Three Simple Strategies for Discovering What Your Target Market Wants

As a service professional you are probably already clear on what your niche is,

i.e. you know who those people are who want and need your services, but are you providing the solution to their problems in the way that they want?

If your products, programs, and/or services are not selling as well as you thought they would it could be there’s a mismatch between what your market wants and what you’re providing them with.  In other words, are you providing the solutions based on what YOU think the problems are rather than what your target market wants?  And how do you find out?

The answer is simple… market research!

When you think ‘market research’ it conjures up all sorts of images of telephone surveys, sending out questionnaires, and standing in the street accosting people to ask them questions (yes – I used to do this type of market research too ), and as a business owner it is crucial that you do your own ‘market research’ to find out what makes your target market tick, what keeps them awake at night, and what they’re really struggling with.

This process needs to be done on a continual basis – never stop asking your target market what they want – so that you can constantly provide the solutions to their problems.

Today, I’d like to share with you three simple strategies for conducting your own market research (that doesn’t involve standing around in the street!), and how you can put these strategies onto autopilot so that you’re constantly gathering information from your market.  All of these have worked very well over the past few years!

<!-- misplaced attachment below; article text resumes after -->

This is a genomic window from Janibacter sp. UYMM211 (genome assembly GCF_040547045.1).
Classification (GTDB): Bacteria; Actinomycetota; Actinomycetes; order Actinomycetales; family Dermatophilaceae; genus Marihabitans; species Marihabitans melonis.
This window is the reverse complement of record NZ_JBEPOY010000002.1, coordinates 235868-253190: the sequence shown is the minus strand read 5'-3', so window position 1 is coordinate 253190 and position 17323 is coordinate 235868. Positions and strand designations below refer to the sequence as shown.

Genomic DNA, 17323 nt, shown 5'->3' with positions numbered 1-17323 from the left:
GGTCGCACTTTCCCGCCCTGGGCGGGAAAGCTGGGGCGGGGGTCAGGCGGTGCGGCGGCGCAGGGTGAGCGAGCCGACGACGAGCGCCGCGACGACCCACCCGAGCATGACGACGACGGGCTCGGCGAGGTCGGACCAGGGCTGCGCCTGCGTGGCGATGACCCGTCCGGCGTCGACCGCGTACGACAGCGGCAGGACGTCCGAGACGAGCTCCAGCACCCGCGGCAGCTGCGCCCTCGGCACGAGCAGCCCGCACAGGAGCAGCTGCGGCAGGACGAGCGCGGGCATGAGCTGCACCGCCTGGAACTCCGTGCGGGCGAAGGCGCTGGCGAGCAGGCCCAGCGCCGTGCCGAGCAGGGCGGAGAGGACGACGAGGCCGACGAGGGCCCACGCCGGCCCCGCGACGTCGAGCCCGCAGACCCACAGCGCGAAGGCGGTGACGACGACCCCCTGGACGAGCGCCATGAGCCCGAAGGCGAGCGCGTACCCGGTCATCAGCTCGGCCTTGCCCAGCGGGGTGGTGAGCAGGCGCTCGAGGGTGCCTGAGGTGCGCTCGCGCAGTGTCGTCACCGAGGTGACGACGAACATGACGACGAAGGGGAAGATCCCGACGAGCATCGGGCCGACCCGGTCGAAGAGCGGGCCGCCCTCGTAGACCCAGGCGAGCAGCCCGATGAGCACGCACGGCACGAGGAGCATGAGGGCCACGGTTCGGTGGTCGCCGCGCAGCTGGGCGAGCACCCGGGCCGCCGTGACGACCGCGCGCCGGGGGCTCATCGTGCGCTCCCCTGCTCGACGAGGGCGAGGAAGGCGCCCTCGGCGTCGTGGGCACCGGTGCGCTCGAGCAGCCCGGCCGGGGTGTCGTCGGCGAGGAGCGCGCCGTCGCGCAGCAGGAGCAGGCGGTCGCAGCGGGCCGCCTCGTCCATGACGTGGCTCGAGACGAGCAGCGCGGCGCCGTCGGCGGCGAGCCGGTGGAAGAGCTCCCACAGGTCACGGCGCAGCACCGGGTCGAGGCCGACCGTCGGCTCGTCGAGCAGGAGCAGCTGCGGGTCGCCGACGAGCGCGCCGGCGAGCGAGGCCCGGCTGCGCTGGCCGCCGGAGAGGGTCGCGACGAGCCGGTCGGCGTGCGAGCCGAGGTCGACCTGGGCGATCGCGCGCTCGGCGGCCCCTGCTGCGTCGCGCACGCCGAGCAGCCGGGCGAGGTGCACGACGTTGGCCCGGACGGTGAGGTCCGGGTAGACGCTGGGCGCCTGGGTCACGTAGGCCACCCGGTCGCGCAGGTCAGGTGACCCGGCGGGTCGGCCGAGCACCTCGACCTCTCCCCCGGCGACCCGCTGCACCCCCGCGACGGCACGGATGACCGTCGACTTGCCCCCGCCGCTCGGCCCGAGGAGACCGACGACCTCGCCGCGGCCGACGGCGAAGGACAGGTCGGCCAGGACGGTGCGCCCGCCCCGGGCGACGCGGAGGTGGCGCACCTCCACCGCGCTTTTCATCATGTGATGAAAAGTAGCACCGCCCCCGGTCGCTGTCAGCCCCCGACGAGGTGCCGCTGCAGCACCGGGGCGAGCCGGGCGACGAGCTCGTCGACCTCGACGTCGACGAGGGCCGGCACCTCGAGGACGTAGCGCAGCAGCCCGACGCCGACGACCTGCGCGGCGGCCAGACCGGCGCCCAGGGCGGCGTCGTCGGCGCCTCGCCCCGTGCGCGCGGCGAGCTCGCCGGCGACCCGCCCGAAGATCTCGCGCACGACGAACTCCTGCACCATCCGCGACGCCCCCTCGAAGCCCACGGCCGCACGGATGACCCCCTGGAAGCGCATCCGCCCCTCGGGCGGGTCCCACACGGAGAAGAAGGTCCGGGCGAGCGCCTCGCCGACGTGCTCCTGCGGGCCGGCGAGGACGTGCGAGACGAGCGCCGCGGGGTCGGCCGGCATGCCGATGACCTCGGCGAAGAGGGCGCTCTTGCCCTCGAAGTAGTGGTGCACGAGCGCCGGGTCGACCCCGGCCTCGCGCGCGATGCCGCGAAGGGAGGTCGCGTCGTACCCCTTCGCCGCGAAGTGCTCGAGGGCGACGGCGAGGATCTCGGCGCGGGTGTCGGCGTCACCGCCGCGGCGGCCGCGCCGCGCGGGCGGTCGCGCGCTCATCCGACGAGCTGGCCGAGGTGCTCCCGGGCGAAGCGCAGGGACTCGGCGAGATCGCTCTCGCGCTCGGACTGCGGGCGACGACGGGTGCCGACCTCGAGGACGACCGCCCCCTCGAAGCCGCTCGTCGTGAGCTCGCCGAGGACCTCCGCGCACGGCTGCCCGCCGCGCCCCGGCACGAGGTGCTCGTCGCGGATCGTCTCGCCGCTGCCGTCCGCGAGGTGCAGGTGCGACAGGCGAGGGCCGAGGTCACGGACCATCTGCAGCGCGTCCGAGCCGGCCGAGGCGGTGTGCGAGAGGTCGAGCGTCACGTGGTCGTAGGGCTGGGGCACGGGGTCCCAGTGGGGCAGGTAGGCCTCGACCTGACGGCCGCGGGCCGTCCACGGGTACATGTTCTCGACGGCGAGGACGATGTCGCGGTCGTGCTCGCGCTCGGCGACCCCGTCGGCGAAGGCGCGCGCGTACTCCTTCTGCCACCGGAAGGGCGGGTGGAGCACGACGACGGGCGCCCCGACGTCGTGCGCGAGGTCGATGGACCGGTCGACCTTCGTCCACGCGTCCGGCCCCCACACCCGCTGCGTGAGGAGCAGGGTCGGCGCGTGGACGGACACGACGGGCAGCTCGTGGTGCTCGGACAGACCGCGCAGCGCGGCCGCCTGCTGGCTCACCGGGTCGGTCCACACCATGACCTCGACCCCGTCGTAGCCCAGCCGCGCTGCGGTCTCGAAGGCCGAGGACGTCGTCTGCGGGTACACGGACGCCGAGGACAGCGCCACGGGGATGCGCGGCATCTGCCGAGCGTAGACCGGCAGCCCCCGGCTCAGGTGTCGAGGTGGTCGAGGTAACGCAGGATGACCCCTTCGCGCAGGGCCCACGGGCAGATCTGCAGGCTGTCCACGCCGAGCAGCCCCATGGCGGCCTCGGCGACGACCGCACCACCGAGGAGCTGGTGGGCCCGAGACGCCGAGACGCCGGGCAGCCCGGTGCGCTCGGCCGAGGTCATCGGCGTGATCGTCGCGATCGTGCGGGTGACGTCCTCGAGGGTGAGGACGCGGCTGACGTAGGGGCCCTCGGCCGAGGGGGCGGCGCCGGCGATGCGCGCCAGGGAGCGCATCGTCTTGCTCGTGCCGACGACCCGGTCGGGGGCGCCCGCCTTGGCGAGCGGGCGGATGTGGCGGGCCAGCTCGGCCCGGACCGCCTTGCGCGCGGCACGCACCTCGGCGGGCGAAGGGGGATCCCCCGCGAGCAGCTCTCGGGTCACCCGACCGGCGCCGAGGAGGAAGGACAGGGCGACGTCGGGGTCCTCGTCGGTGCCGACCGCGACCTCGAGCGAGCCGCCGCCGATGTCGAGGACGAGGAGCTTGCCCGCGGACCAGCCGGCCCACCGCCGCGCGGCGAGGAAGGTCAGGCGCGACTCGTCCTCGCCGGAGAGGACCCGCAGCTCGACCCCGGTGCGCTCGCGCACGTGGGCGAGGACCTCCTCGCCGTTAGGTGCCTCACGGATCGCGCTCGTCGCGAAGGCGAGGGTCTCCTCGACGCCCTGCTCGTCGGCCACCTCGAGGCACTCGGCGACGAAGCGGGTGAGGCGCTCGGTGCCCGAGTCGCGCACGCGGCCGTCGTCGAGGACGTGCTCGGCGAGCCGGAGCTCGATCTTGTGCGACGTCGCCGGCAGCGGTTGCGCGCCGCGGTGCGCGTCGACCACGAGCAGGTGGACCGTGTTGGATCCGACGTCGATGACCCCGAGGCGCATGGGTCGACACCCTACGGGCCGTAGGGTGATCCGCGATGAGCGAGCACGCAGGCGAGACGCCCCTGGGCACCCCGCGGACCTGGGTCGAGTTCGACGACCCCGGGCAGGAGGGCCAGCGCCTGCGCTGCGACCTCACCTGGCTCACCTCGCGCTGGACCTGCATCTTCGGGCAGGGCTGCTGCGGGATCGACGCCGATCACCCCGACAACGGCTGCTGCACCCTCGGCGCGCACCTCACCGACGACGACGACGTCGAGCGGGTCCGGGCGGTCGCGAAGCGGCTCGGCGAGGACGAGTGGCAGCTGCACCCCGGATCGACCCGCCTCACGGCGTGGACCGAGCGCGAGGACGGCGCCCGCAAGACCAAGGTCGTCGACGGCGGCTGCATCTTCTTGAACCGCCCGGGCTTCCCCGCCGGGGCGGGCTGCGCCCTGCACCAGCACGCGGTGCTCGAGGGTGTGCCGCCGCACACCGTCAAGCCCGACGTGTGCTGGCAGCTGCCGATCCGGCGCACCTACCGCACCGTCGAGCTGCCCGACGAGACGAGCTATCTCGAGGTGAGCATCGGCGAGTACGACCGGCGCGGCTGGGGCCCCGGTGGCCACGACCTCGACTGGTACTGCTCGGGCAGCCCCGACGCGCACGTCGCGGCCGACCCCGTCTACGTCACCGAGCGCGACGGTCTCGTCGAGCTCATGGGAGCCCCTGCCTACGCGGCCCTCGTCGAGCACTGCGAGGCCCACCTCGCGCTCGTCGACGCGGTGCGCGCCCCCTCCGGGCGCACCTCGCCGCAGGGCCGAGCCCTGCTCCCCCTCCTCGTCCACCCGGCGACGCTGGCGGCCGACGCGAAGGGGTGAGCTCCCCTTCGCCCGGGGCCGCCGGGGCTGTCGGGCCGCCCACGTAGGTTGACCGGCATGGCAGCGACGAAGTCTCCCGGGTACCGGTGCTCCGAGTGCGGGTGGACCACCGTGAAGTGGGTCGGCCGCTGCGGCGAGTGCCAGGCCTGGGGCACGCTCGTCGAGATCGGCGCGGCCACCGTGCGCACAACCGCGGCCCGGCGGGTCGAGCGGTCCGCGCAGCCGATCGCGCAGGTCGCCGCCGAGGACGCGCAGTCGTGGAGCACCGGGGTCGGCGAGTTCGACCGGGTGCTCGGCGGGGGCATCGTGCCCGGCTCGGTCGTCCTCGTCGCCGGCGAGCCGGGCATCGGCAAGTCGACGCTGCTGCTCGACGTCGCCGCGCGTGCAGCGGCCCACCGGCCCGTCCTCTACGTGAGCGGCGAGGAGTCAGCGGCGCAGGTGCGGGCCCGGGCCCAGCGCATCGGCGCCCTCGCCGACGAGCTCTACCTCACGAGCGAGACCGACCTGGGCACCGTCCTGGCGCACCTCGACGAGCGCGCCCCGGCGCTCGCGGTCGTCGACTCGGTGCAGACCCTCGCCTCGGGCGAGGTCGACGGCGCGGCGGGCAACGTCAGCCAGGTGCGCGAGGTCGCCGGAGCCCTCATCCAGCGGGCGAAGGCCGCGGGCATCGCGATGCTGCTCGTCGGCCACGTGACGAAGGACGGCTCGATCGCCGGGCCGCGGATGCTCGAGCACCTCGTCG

1. Ask via your sign-up page.  When someone signs up to your list, don’t just get their name and email address, ask them what their biggest challenge is too.  A specific question that asks:  What is YOUR biggest business headache?  Feel free to adapt this question for your own needs, i.e. what is your biggest [fill in the blank] when it comes to [fill in the blank].
  2. Follow-up with an auto responder.  Once someone has signed up to your list, create an auto responder that goes out a few days later and asks the same question again.  Very often people may not have answered the question when they signed up to your list, and sending them an email a few days later will elicit a reply from them.
  3. Create an annual or semi annual survey.  At least once a year it’s a good idea to survey your readers and ask them several more in-depth questions.  You’ll want to find out what their biggest problems are, what it is they want to learn more about, plus how they want to learn, or how they want their problem solved.  For example, you might find your readers prefer home study courses to teleclasses, or would like more interactive programs from you.  Putting together a survey is really simple, especially if you use a service such as Survey Monkey.  They do the analysis for you, so you get really valuable data.

However, for the data you get through steps 1 and 2 above, analysis isn’t as automatic.  Simply gather together all of your data and go through it periodically (at least twice a year) to see what your reader’s problems are.  You don’t even need to be a statistician to figure it all out.  Just print off all the responses and read through them, noting any common themes as you go along.

By combining all of this data, and implementing your market research strategy so that it runs on autopilot, you can then use this information to put your products and services together so that you’re providing solutions to your target market’s problems in the way that they want and need.

Remember, you are providing your market with what they want and need, not what you think they want and need.

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